Over the past decade in the IT industry, one of the constant challenges for project managers has been building performance oriented teams. Though the Indian IT industry is brimming with great software engineering talent, project managers have found it difficult to fashion out successful productive teams out of this talent. There are a whole range of reasons for this struggle, some of which are extrinsic (i.e. outside of control of the project managers) and some are intrinsic (i.e. within the control of project manager). In this series I plan to throw some light on some of the intrinsic issues which project managers can avoid.
One of the basic issues where project managers tend to err is the composition of the team. More often than not, there is an over emphasis on the technical skills, while other skills like soft skills and domain skills are often ignored. Another similar issue is that a project manager grown up from a technical background, tends to pick people in his same mould i.e. technical background. This leads to teams composed of highly technical people with little domain knowledge and little team work abilities. This results in range of problems.
The most obvious ones are that the solutions churned out by the team are technically good, but lack in solving the customer’s problems!! I once encountered a product that was meant for people in the age group of 50 and above which was technically a great product and gave a lot of information. But, to show so much information, the font used was kept very small. But, amongst the target group of people who were all above 50 many had weak eyesight and were unable to read this small font. Though this might look a very marginal issue, but this clearly shows a lack of understanding of the customers, within the team that was developing this product.
The other set of problems with such a lop sided composition is the fact that as there are only limited opportunities for certain kind of key challenges, everyone wants the same pie as that is where their strengths are. So project managers often end up asking people to look into areas that they are not familiar or comfortable with leading to both an unsatisfied employee and probably a less than good solution. The last set of problems is evident especially in organizations where the teams work on short term projects of 6-12 months. Once a project is completed, if the new project requires something different to be done, such teams struggle to come to terms with that. So it becomes difficult for organizations in the long run to maintain such teams.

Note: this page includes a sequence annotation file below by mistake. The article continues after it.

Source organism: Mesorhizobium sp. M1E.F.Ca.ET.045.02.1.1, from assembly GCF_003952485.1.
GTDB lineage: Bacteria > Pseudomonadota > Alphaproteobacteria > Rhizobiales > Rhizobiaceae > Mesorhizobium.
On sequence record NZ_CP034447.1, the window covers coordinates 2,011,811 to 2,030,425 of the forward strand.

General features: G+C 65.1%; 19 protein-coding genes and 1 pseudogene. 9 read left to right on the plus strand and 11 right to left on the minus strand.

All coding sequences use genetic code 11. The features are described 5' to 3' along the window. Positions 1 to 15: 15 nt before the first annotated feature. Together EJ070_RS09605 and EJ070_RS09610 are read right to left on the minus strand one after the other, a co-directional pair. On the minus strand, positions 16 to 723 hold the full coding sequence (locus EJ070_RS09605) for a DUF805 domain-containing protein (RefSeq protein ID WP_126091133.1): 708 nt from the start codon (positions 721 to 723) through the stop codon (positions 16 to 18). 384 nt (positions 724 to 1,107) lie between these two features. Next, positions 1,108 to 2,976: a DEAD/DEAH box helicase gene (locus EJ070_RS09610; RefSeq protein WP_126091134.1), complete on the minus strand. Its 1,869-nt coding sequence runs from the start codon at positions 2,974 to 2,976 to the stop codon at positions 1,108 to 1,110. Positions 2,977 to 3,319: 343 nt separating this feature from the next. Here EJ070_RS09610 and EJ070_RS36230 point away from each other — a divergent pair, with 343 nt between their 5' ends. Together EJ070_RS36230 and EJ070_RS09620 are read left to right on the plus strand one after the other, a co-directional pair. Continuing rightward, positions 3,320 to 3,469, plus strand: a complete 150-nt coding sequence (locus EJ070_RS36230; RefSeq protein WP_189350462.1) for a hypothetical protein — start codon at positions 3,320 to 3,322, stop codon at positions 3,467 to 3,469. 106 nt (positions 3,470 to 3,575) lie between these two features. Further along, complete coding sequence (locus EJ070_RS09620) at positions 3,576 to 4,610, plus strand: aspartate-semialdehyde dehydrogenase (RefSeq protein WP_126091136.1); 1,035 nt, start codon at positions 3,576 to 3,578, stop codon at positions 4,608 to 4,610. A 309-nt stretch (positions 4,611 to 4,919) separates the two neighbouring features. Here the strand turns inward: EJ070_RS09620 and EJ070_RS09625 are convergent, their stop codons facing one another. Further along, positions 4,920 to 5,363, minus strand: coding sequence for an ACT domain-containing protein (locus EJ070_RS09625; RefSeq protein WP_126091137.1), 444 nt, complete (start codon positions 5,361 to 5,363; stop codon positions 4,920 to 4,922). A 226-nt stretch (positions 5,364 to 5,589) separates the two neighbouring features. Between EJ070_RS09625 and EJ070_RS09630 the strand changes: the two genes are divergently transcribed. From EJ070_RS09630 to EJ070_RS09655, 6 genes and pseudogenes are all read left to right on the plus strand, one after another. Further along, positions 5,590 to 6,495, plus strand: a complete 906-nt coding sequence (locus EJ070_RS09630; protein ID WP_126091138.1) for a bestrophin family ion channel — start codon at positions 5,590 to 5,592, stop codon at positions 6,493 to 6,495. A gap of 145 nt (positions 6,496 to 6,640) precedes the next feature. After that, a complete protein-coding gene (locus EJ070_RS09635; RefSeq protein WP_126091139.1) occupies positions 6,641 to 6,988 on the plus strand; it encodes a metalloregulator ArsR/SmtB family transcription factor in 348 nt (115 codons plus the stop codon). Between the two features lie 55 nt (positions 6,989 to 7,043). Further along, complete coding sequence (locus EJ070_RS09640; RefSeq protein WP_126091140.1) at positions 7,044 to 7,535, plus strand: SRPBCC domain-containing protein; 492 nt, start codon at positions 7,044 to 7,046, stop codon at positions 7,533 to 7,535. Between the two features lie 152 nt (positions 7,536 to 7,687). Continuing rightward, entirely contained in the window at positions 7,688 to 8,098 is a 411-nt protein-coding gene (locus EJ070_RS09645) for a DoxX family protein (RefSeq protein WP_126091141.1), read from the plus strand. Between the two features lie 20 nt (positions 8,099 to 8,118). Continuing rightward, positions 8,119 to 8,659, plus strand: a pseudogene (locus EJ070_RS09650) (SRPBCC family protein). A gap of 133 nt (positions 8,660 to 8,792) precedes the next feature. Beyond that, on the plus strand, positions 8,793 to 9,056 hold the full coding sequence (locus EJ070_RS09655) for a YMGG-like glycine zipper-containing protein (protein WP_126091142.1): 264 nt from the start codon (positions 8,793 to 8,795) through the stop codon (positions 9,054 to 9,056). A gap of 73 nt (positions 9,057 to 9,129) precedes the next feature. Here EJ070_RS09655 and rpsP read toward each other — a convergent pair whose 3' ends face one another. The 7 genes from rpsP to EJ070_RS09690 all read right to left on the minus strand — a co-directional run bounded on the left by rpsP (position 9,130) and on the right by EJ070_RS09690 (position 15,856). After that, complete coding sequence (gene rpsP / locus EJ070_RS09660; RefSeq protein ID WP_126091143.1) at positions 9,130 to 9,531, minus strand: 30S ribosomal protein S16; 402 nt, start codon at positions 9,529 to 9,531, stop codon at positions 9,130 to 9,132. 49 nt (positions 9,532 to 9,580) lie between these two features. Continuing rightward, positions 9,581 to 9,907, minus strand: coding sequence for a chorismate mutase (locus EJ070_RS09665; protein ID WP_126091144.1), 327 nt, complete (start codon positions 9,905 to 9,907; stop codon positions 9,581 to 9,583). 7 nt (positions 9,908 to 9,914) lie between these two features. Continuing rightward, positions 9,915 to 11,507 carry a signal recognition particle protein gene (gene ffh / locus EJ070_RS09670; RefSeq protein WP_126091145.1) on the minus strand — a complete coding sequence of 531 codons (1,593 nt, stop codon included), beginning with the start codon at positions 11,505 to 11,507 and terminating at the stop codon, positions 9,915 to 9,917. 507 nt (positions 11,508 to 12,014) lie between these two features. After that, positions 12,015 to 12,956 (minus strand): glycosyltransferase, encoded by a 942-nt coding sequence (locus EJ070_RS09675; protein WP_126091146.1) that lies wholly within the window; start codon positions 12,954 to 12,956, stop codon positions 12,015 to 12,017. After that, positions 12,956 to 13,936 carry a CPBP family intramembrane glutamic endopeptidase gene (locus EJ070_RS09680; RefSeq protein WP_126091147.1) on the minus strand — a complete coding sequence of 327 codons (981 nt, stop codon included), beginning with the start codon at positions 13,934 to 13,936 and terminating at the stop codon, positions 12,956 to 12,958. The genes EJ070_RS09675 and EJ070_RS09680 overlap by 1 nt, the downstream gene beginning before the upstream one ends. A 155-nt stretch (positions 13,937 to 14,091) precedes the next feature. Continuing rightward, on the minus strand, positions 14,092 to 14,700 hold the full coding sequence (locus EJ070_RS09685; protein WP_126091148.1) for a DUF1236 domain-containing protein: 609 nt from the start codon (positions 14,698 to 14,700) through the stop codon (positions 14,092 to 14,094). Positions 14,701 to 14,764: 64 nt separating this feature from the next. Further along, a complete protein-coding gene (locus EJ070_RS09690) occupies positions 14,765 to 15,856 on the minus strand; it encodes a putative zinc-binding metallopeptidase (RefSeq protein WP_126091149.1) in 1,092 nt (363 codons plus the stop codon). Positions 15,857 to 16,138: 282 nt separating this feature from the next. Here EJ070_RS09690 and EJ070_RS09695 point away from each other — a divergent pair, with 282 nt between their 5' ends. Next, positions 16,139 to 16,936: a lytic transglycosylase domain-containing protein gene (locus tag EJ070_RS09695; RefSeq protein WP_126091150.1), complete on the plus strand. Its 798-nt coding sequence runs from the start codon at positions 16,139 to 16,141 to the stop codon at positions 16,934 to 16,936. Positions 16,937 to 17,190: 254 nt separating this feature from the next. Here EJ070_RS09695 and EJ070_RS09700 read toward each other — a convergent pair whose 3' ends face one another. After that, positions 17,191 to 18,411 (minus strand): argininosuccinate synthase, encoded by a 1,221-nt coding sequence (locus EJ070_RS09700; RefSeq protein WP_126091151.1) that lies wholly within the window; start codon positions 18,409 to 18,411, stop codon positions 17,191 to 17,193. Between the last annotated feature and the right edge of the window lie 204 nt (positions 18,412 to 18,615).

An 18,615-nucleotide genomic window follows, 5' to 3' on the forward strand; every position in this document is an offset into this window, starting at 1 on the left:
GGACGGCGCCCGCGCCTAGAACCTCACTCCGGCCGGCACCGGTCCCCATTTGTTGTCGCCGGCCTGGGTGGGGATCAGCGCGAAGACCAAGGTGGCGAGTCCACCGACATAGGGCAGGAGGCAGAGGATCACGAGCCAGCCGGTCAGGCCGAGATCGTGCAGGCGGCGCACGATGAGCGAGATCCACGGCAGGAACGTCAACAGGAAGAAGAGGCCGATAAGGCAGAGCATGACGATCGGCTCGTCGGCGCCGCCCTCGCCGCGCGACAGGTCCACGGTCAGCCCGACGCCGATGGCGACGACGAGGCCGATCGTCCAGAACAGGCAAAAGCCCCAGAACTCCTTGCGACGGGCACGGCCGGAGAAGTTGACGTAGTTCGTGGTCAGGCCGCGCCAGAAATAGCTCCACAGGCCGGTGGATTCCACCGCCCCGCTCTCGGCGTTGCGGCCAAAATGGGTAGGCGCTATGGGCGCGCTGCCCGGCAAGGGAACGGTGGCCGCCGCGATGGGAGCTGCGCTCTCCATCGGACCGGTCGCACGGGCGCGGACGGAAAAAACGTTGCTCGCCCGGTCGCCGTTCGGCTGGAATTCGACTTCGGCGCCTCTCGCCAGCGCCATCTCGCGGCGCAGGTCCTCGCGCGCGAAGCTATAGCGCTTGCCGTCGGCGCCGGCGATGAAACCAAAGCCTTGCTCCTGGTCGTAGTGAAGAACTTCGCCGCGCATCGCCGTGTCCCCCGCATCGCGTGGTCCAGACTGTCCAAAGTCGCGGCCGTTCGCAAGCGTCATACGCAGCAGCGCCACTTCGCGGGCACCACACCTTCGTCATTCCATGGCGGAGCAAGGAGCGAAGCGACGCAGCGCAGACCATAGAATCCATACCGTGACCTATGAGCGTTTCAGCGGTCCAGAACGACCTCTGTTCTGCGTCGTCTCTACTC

To avoid all these problems it is very essential for Project Managers to bring in diversity into their teams. Diversity can be in terms of technical skills, soft skills and team skills. Ideally a team should not have just a single leader, but multiple leaders who are experts in a specific aspect. For e.g. every team at some point, will go through some stressful activity, which could stretch the team spirit. At such instances the team needs people with good link up skills and morale boosting characters who can rally the team around. There are times when the team needs persistence more than skills, and at such times work horses in the team are more valuable than skillful talent. Similarly, there are times when technical skills need to come to fore for which skilled technicians are required. So as a project manager if you are not building the team to be equipped with skills for these different scenarios, you are already bringing in a major risk into your projects.
Moral of the Story: “Teams should be measured by the degree of diversity attained and the degree of unity retained.” This quote has been adapted from W.H. Auden’s quote “Civilizations should be measured by the degree of diversity attained and the degree of unity retained.”
C. V. Ram Narayanan Sastry